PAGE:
Senior Annie Belle’s art SIP can’t be displayed on a wall or a pedestal.
“Basically I’m knitting a house,” Belle said.
The house will be up through Friday, April 19 in the Light Fine Arts Building gallery space, with a reception on Thursday, April 18 from 4 to 5 p.m.
Belle, who learned to knit when she was 16 and was taught by her mother, designed all of the patterns for the cottage-style house and the knitted furniture that will go inside it.
“When you look at things, they all basically are geometric shapes, so I’m just knitting a bunch of rectangles or squares,” she said. “I’ve gone through multiple design ideas. I think I’ve unraveled everything that I’m working on at least once.”
Belle uses wool roving, a thick material that she described as somewhere between wool straight off a sheep’s back and finer spun yarn. It knits faster than thin yarn, she said.
Plastic piping gives structural support to furniture pieces.
Belle looked at floor plans for microhouses — very small and often portable homes — when creating her own designs.
“They’re kind of what I think of when I think of a house,” she said. “Nothing terribly sophisticated — someplace to sit, someplace to eat.”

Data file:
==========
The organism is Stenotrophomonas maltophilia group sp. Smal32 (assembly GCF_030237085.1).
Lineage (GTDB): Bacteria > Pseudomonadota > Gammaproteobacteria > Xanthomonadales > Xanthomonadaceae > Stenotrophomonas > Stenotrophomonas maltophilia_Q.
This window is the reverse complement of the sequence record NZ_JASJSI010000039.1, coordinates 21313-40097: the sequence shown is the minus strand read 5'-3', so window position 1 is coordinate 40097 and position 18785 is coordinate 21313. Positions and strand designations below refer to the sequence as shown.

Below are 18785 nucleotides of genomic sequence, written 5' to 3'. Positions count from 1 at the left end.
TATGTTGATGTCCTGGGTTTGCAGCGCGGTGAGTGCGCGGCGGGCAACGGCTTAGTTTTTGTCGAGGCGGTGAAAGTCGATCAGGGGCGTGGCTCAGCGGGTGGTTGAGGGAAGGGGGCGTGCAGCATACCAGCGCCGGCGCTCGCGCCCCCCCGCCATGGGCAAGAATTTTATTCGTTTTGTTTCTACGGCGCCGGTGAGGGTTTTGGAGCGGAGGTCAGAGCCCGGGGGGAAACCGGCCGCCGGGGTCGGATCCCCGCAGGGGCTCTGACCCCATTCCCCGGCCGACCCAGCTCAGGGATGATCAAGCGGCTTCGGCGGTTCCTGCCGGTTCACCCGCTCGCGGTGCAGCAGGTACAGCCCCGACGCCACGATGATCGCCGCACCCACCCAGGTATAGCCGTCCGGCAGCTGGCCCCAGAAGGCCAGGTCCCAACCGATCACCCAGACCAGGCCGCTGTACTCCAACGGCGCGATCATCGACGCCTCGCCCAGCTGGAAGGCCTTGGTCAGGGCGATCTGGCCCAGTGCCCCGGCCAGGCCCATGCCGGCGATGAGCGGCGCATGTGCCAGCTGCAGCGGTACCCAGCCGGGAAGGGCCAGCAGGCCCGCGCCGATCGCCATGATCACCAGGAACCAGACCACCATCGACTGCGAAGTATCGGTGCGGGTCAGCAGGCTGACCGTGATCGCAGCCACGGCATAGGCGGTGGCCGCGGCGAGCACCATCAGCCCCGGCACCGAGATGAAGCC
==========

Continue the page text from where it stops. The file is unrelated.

Belle says she cannot remember how exactly she came up with the idea for the project. She reflected for a moment before saying that the concept of home has influenced her time at Kalamazoo College.
“Looking back, I feel I’ve been concerned with domestic spaces, gender roles, and private versus public sphere.” she said.
Belle financed the yarn with funding from the K Art Department, but the project scale was large enough that the money did not cover the full cost of materials. She recently launched an online fundraising campaign that has raised more than $1,600.
“I don’t feel like I’ve really done that much with my art on campus, and if I’m going to go out, I want to go out big,” she said.
After displaying the piece in Kalamazoo, Belle plans to submit it to Art Prize, a large juried art competition in Grand Rapids, Mich. She said the project may ultimately end up as stuffing for a mattress after she dismantles it.
“There’s only so much room in the world for a knitted house,” she said. (Story and photo by Maggie Kane ’13)